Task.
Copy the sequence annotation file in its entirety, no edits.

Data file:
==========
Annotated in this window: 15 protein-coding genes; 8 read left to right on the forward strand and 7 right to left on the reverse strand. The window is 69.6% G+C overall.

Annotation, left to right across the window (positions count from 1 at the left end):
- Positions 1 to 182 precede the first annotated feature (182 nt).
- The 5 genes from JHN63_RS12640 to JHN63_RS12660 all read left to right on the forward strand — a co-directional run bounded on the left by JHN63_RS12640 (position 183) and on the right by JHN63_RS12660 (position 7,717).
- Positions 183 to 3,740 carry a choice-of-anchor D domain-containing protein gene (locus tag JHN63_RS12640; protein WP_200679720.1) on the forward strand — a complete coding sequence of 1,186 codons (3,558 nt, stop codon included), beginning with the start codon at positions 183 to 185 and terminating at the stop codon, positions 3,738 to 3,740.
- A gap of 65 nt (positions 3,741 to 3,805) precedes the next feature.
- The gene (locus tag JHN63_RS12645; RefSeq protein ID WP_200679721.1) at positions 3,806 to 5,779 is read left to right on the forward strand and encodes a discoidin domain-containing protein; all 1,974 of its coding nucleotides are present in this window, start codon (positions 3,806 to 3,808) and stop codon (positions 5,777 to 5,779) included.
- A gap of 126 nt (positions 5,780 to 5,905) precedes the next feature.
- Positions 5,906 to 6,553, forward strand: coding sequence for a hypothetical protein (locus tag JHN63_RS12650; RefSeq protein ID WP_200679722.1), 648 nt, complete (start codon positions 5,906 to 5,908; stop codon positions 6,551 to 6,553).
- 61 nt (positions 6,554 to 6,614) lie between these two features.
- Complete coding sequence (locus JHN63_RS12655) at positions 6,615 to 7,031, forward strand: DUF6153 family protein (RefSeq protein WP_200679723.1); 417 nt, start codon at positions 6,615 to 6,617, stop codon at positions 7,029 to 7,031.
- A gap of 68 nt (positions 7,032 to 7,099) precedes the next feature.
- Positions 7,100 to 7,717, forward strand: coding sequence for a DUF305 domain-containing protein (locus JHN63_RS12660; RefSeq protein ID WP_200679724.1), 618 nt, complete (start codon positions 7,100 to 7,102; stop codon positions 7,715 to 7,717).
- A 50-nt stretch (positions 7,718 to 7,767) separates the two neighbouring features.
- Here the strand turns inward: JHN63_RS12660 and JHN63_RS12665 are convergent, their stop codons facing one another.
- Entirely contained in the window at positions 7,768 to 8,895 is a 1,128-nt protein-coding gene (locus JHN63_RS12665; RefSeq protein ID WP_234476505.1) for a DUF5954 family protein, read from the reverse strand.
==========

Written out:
Annotated in this window: 15 protein-coding genes; 8 read left to right on the forward strand and 7 right to left on the reverse strand. The window is 69.6% G+C overall.

Annotation, left to right across the window (positions count from 1 at the left end):
- Positions 1 to 182 precede the first annotated feature (182 nt).
- The 5 genes from JHN63_RS12640 to JHN63_RS12660 all read left to right on the forward strand — a co-directional run bounded on the left by JHN63_RS12640 (position 183) and on the right by JHN63_RS12660 (position 7,717).
- Positions 183 to 3,740 carry a choice-of-anchor D domain-containing protein gene (locus tag JHN63_RS12640; protein WP_200679720.1) on the forward strand — a complete coding sequence of 1,186 codons (3,558 nt, stop codon included), beginning with the start codon at positions 183 to 185 and terminating at the stop codon, positions 3,738 to 3,740.
- A gap of 65 nt (positions 3,741 to 3,805) precedes the next feature.
- The gene (locus tag JHN63_RS12645; RefSeq protein ID WP_200679721.1) at positions 3,806 to 5,779 is read left to right on the forward strand and encodes a discoidin domain-containing protein; all 1,974 of its coding nucleotides are present in this window, start codon (positions 3,806 to 3,808) and stop codon (positions 5,777 to 5,779) included.
- A gap of 126 nt (positions 5,780 to 5,905) precedes the next feature.
- Positions 5,906 to 6,553, forward strand: coding sequence for a hypothetical protein (locus tag JHN63_RS12650; RefSeq protein ID WP_200679722.1), 648 nt, complete (start codon positions 5,906 to 5,908; stop codon positions 6,551 to 6,553).
- 61 nt (positions 6,554 to 6,614) lie between these two features.
- Complete coding sequence (locus JHN63_RS12655) at positions 6,615 to 7,031, forward strand: DUF6153 family protein (RefSeq protein WP_200679723.1); 417 nt, start codon at positions 6,615 to 6,617, stop codon at positions 7,029 to 7,031.
- A gap of 68 nt (positions 7,032 to 7,099) precedes the next feature.
- Positions 7,100 to 7,717, forward strand: coding sequence for a DUF305 domain-containing protein (locus JHN63_RS12660; RefSeq protein ID WP_200679724.1), 618 nt, complete (start codon positions 7,100 to 7,102; stop codon positions 7,715 to 7,717).
- A 50-nt stretch (positions 7,718 to 7,767) separates the two neighbouring features.
- Here the strand turns inward: JHN63_RS12660 and JHN63_RS12665 are convergent, their stop codons facing one another.
- Entirely contained in the window at positions 7,768 to 8,895 is a 1,128-nt protein-coding gene (locus JHN63_RS12665; RefSeq protein ID WP_234476505.1) for a DUF5954 family protein, read from the reverse strand.